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Thread: Help Needed Replacing Old Toilet

  1. #1

    Default Help Needed Replacing Old Toilet

    My wife and I purchased a new (old) house last fall and are enjoying the challenges that come with owning an older home (ours was built in the 1940's). With that being said, I'm a a bit confused as to how I should proceed after removing my old toilet. It seems as if the old toilet was installed directly to the floor (bowl had four holes for bolts), though it did have one 'bolt' installed into the flange. I've never seen a flange like this (no grooves for bolts) and have never seen anything like the bolt/nail that was installed into the flange. It's shaped like a nail, is approximately 2 inches long, but has a bolt head on top of it. I've included a few pictures and would appreciate any help ya'll might be able to lend as would my family (who'd love to have more than one working toilet in the house).

    Spot where the toilet goes. The toilet was installed through the two holes in the floor, though I don't know how as they are not threaded.



    Closeup of the existing flange. Note the sharp pointy thing on the left (approx 3/4" high).



    The area underneath the bathroom. Fortunately it's very accessible.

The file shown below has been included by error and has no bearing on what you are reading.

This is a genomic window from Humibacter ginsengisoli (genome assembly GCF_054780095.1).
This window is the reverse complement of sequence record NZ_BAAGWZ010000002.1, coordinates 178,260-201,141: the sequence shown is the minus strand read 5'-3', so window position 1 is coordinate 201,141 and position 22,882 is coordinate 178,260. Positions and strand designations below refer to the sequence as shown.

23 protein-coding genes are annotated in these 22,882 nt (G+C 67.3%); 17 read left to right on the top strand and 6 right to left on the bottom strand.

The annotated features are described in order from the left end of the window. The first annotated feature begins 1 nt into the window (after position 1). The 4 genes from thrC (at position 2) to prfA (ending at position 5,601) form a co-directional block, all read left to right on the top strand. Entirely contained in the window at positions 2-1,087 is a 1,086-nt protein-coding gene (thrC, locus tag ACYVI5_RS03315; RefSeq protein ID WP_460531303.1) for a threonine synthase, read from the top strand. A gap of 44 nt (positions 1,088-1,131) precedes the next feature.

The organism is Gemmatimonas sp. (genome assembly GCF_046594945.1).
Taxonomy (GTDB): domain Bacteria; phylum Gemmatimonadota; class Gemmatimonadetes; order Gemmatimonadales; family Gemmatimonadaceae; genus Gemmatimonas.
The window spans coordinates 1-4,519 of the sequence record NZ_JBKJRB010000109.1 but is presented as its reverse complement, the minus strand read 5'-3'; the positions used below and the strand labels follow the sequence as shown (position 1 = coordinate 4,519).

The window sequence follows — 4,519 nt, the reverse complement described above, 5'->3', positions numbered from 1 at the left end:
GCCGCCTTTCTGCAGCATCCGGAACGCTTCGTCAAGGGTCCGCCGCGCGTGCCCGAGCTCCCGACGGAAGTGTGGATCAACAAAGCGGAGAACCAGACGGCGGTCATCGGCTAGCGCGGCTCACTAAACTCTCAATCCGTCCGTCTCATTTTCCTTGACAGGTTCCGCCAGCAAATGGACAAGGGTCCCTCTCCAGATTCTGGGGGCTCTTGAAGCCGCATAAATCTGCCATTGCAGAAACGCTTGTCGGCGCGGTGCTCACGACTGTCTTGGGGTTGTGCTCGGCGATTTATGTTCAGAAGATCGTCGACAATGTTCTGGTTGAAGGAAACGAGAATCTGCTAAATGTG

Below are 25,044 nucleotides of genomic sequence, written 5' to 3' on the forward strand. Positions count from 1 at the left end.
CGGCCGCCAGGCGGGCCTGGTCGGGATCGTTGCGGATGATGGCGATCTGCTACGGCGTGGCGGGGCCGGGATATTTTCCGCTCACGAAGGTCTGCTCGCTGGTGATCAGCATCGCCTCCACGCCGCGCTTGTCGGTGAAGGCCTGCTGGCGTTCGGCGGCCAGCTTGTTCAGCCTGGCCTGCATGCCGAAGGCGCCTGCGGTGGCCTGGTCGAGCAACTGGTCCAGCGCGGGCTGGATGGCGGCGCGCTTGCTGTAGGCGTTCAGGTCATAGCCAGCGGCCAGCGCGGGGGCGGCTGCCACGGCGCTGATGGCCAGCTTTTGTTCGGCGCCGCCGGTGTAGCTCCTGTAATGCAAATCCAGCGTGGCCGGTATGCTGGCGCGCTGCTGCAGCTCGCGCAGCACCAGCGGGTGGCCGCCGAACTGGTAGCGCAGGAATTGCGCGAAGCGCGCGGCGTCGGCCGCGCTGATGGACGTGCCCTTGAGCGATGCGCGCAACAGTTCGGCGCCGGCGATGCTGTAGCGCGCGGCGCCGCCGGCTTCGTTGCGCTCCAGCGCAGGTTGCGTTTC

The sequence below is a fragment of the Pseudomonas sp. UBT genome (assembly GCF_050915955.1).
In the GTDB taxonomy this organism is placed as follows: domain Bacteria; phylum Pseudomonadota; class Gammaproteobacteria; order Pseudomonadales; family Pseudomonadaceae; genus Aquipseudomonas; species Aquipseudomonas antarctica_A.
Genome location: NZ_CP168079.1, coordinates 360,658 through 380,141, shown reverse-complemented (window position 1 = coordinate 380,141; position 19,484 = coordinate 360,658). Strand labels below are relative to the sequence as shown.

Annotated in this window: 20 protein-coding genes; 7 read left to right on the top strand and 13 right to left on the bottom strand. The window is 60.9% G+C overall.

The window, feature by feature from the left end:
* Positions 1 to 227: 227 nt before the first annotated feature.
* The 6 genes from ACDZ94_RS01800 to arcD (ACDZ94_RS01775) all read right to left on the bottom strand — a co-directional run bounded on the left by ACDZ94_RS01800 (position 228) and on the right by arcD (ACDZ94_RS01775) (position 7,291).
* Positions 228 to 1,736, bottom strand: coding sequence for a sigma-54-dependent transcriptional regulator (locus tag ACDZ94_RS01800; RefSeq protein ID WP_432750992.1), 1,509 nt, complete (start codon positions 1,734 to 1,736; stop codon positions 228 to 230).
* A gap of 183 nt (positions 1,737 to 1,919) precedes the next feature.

2. #2
    Retired Defense Industry Engineer jadnashua's Avatar
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    Those notches at the sides of the flange are designed to slide a bolt into. You may have to dig out some crud underneath it in order to slide in the head.

    Nearly all modern toilets use those bolts exclusively to hold the toilet in place.

    Most toilets are designed for 12" from those notches to the finished wall (doesn't count the floor moulding if it exists). Many will work with something less than 12", but you need to check the manufacturer's instructions and drawings.
    Jim DeBruycker
    Important note - I'm not a pro
    Retired Defense Industry Engineer; Schluter 2.5-day Workshop Completed 2013, 2014

  3. #3
    Plumber plumber1's Avatar
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    Those nails are called closet screws.

    That looks like the foot print of an American Standard toilet.

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    Plumber canton's Avatar
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    Default 4" cast iron closet flange

    I came across the same flange recently. I smashed out the existing flange and put a new 4" cast iron flange (4" deep) on top of the 4" pipe, packed it with oakum and poured it with lead. Took all of 30 minutes and was good as gold.

  5. #5
    Plumber Cass's Avatar
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    Scrape the inside of the pipe well. Install the new floor bolts and dry run the installation of the toilet without any wax to be sure it will fit against the back wall. It should but a dry run won't hurt and will save you a lot of aggravation should there be a problem. Shim it if it rocks.